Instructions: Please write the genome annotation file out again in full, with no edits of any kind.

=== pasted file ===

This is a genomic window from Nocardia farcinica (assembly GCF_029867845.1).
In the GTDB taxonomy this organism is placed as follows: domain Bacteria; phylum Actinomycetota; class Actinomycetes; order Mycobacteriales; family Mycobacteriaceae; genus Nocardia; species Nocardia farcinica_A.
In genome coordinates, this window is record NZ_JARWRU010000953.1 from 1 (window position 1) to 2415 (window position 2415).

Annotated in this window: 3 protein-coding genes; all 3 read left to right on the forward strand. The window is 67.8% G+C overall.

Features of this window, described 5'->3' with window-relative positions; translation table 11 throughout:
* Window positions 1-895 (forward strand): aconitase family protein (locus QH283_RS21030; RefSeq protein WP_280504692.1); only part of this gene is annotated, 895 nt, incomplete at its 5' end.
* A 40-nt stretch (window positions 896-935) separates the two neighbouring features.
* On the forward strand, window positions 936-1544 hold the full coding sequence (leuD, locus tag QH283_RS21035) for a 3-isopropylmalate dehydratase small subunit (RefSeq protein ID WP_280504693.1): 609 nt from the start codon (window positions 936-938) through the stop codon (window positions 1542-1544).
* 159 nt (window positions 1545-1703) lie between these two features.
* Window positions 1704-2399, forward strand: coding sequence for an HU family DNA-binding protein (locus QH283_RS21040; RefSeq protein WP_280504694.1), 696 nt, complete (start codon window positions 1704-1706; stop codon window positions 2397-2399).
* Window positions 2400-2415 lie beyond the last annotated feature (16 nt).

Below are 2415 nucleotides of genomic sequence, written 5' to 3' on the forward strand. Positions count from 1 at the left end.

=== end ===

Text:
This is a genomic window from Nocardia farcinica (assembly GCF_029867845.1).
In the GTDB taxonomy this organism is placed as follows: domain Bacteria; phylum Actinomycetota; class Actinomycetes; order Mycobacteriales; family Mycobacteriaceae; genus Nocardia; species Nocardia farcinica_A.
In genome coordinates, this window is record NZ_JARWRU010000953.1 from 1 (window position 1) to 2415 (window position 2415).

Annotated in this window: 3 protein-coding genes; all 3 read left to right on the forward strand. The window is 67.8% G+C overall.

Features of this window, described 5'->3' with window-relative positions; translation table 11 throughout:
* Window positions 1-895 (forward strand): aconitase family protein (locus QH283_RS21030; RefSeq protein WP_280504692.1); only part of this gene is annotated, 895 nt, incomplete at its 5' end.
* A 40-nt stretch (window positions 896-935) separates the two neighbouring features.
* On the forward strand, window positions 936-1544 hold the full coding sequence (leuD, locus tag QH283_RS21035) for a 3-isopropylmalate dehydratase small subunit (RefSeq protein ID WP_280504693.1): 609 nt from the start codon (window positions 936-938) through the stop codon (window positions 1542-1544).
* 159 nt (window positions 1545-1703) lie between these two features.
* Window positions 1704-2399, forward strand: coding sequence for an HU family DNA-binding protein (locus QH283_RS21040; RefSeq protein WP_280504694.1), 696 nt, complete (start codon window positions 1704-1706; stop codon window positions 2397-2399).
* Window positions 2400-2415 lie beyond the last annotated feature (16 nt).

Below are 2415 nucleotides of genomic sequence, written 5' to 3' on the forward strand. Positions count from 1 at the left end.